There is all sorts of interesting stuff along the Shannon, mostly just lying there, and it should be put to work. The most concentrated section is along the old Limerick Navigation, from Limerick to Killaloe: for instance, last time I looked seven of the original twelve milestones were still present. [The distance was 12 Irish miles, approx 24 km or 15 statute miles.] It’s a walkable route and it includes

  • the neglected Black Bridge at Plassey, whose very existence reflects the Victorian version of Just-in-time delivery
  • the bridge and artefacts at O’Briensbridge
  • the richest waterways heritage site in Ireland at Killaloe.

But there could also be driving tours along the middle Shannon, between Portumna and Athlone, where there is lots to see, and from Lanesborough upwards. Shannon Harbour might eventually house a museum ….

ERIH

What I’m suggesting is that Waterways Ireland should designate the Shannon as the first route (as opposed to site) in Ireland within the European Route of Industrial Heritage [ERIH] framework. ERIH’s website includes descriptions of the route system and of anchor points, which may be too advanced for present use, but why not a European Theme Route in Transport and Communication? Ireland might even make a case for the use of advanced (or at least interesting) transport technology (steamers) in carrying agricultural produce to industrial markets.

Furthermore, if CIE were to cooperate, the railways might be brought in too, and the livestock trade, and Dublin Port, and a regional route linking to Liverpool and the railway to Manchester ….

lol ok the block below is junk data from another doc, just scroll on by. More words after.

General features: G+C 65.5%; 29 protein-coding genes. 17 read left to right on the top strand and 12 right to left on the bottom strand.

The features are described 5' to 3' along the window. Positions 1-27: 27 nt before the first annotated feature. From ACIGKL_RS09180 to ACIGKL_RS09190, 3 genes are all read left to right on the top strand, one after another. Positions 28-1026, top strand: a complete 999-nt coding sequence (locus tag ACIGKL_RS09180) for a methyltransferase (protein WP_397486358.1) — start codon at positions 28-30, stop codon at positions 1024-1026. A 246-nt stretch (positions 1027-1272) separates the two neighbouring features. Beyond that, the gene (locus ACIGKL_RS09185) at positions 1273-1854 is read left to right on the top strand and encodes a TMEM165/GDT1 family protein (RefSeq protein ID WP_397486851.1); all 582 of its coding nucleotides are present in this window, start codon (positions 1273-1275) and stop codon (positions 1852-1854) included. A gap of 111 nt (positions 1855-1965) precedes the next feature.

There is an interesting story to be told about the Shannon and its links to the east coast and beyond; its industrial heritage could be used to attract tourists and entertain natives.

 

 

 

Steam, the Shannon and the Great British Breakfast

That is the title of the Railway and Canal Historical Society‘s 2014 Clinker Memorial Lecture, to be held at the Birmingham and Midland Institute, Margaret Street, Birmingham B3 3BS, at 1415 on Saturday 18 October 2014.

The lecture will concentrate on the period before 1850 with such interesting topics as

  • Shannon steamers
  • the Grand and Royal Canals
  • the first Irish turf (peat) to reach the USA (possibly)
  • port developments in Dublin, Limerick and Kingstonw
  • the Dublin and Kingstown Ship Canal
  • the Midland Great Western Railway
  • what “cattle class” really means
  • bacon and eggs.

Admission is free and booking is not required. However, if you plan to attend, it would be helpful if you could e-mail […] to this effect.

The Clinker Memorial Lecture is named for Charles R Clinker, an eminent railway authoe and one-time historian of the Great Western Railway, who died in 1983.

If you would like the contact email address, leave a Comment below and I’ll get in touch with you direct.

 

 

More reading material

A bit of a break from the politicking ….